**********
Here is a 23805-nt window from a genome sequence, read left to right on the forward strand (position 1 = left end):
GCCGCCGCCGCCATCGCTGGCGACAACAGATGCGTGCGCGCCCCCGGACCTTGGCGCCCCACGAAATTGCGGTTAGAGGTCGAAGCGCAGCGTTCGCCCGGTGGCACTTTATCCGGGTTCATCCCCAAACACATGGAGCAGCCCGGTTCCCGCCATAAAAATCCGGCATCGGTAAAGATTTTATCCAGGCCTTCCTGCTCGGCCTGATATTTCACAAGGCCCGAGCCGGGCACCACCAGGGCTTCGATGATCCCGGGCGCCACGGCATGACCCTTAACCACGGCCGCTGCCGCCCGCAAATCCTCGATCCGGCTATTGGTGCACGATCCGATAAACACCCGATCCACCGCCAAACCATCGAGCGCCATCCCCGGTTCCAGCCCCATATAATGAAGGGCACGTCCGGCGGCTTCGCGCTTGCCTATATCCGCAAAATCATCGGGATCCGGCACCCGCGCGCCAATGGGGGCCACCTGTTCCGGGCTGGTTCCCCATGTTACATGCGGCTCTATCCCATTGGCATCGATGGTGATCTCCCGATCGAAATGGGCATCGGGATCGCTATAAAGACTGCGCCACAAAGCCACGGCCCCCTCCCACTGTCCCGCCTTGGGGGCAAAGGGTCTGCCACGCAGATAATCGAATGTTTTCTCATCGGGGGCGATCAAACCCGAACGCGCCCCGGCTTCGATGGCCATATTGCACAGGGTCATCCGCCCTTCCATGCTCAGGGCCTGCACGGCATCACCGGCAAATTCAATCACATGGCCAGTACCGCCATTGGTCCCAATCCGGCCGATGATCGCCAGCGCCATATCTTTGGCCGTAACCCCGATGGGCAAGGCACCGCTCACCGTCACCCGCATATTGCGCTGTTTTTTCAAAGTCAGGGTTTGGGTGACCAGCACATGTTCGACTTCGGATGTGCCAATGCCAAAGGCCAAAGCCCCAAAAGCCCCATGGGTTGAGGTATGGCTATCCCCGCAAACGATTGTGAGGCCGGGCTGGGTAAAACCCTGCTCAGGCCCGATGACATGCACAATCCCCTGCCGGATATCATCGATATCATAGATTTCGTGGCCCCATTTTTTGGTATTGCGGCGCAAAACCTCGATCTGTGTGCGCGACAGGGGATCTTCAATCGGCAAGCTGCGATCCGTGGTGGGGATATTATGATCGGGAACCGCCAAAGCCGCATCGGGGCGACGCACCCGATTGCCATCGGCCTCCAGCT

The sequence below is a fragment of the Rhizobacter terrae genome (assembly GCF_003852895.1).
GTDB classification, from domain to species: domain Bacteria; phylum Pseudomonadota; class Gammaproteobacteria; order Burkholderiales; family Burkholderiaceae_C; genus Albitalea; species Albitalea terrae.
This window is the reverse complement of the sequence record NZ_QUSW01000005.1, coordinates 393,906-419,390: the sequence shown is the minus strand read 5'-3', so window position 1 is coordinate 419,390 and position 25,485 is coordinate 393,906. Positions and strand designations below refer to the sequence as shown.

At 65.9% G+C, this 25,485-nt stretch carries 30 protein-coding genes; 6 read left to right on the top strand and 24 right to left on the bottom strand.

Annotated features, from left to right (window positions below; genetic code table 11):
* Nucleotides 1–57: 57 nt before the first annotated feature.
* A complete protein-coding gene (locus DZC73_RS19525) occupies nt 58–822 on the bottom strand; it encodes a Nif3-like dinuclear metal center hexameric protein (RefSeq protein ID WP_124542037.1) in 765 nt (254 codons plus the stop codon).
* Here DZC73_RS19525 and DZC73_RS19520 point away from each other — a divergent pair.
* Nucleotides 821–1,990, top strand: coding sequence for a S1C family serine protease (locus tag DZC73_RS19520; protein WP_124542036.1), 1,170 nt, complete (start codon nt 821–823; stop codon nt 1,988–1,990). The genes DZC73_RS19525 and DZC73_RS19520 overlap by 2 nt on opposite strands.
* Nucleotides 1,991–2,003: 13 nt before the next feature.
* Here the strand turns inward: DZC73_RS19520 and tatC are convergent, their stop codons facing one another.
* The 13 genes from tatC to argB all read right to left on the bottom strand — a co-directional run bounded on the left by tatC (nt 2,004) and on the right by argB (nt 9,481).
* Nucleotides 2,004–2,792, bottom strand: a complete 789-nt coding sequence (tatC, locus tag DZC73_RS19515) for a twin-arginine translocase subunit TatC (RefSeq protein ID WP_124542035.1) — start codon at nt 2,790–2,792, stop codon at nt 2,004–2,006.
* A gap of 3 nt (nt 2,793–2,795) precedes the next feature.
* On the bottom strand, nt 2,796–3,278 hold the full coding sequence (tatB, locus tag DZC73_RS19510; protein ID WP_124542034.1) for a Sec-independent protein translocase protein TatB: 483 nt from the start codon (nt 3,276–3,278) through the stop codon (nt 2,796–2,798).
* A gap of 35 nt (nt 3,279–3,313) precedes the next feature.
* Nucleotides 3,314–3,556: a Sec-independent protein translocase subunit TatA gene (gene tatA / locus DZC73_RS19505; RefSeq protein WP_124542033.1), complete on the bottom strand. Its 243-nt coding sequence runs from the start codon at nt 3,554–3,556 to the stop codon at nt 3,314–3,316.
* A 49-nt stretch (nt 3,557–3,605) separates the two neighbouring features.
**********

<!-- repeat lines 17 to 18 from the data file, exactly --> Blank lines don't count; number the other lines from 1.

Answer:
* On the bottom strand, nt 2,796–3,278 hold the full coding sequence (tatB, locus tag DZC73_RS19510; protein ID WP_124542034.1) for a Sec-independent protein translocase protein TatB: 483 nt from the start codon (nt 3,276–3,278) through the stop codon (nt 2,796–2,798).
* A gap of 35 nt (nt 3,279–3,313) precedes the next feature.